Dr. Guy Winch, of ‘Psychology Today,’ suggests we get ourselves into trouble when we do too many tasks at once that tax our cognitive abilities, behaviors which can actually harm the brain. His findings revealed that people (especially teens) who were frequent media multitaskers experienced reductions in their brains’ gray matter. Their critical cognitive control functions were compromised, resulting in reduced cognitive and other brain function.
By Philip Haldaman, Char-Em ISD Transportation Supervisor
Two days before Thanksgiving in 2008 in Fort Collins, Colo., 9-year-old Erica couldn’t wait to pedal home from school on her bicycle to begin the holiday. Sadly, instead of celebrating, she was hit by a woman who was texting while driving. Erica suffered a traumatic brain injury as a result and she died on Thanksgiving Day.
Erica’s mother, Shelley Forney, has since made it her mission to educate motorists about the dangers of cell phone use while driving, founding a group called “Focus-Driven.” Her efforts attracted the attention of former Colorado Representative Betsy Markey, who helped draft federal recognition for her cause. On March 23, 2010, the month of April officially became known as National Distracted Driving Awareness Month.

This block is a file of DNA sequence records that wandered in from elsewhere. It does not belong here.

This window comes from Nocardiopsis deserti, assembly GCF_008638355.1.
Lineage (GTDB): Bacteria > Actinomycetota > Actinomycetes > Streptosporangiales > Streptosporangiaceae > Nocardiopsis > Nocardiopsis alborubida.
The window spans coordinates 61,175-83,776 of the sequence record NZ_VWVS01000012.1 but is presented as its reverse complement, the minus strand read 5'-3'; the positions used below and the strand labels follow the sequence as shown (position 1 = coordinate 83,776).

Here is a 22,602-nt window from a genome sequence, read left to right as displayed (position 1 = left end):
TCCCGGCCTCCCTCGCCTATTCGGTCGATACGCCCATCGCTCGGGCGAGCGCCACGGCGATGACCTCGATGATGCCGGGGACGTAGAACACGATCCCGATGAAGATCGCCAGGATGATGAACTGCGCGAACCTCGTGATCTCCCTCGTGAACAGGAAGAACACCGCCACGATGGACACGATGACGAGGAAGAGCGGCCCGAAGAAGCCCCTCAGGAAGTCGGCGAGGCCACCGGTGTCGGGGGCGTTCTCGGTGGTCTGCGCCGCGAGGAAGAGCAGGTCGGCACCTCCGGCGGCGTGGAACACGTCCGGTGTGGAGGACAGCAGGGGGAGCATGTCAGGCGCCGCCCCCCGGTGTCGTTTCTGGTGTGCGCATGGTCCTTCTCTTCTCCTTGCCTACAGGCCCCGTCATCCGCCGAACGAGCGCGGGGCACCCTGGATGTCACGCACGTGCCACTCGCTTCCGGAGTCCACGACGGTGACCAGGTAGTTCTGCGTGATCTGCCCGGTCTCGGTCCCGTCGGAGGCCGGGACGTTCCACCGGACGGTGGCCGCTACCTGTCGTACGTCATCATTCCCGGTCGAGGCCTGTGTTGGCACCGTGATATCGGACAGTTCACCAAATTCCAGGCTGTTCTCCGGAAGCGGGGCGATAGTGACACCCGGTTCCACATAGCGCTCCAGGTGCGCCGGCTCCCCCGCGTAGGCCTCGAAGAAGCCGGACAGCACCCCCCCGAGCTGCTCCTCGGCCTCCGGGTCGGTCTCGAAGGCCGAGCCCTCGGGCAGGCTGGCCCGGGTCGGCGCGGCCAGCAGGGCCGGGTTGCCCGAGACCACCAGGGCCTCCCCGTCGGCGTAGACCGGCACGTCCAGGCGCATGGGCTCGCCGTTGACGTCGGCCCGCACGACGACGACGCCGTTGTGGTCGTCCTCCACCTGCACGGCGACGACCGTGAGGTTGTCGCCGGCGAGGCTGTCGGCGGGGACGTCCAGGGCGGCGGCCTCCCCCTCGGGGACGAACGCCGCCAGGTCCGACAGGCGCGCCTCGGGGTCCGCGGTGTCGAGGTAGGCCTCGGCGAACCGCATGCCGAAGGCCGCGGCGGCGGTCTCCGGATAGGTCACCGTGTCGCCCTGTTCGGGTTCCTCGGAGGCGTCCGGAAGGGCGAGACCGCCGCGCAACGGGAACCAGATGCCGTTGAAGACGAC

Nationally, traffic crashes remain the leading cause of death for people aged 1-35; roughly 3,500 deaths annually. Nearly 400,000 people are seriously injured annually in crashes attributable to cell-phone use. One in every four crashes is caused by a driver distracted by their cell phone, while drivers are six times more likely to cause that crash while texting than if they were driving drunk.
Ultimately, when we’re concentrating on our electronic or other media that moves our mind off of the moment, we can become cognitively detached from whatever we’re engaged in. If it’s driving, the results could be deadly.
Last year, one of our school bus drivers was northbound on US-31 south of Charlevoix, waiting for traffic to clear that morning so she could turn left to pick up a student. Suddenly, she noticed the yellow cab of the fast-moving semi-tractor behind her – pulling a 12,000 gallon gasoline tanker – starting to jack-knife. She had seen the truck driver in her rear view mirror earlier, talking on his cell phone. Was he cognitively distracted by his cell phone use to the point where he didn’t make a decision to slow down until it was almost too late? We’ll never know. Thankfully, our alert driver realized what was happening. Instead of waiting to turn, she quickly hit the gas to steer the bus to the safety of the shoulder, narrowly missing what could have been a catastrophic crash.
Unless we start treating ‘distracted driving’ the same we do ‘drunk driving,’ innocent people will continue to grieve the loss of a loved one through the avoidable tragedy of a distracted driving crash.
Phil Haldaman is the Transportation Supervisor for Charlevoix-Emmet Intermediate School District.
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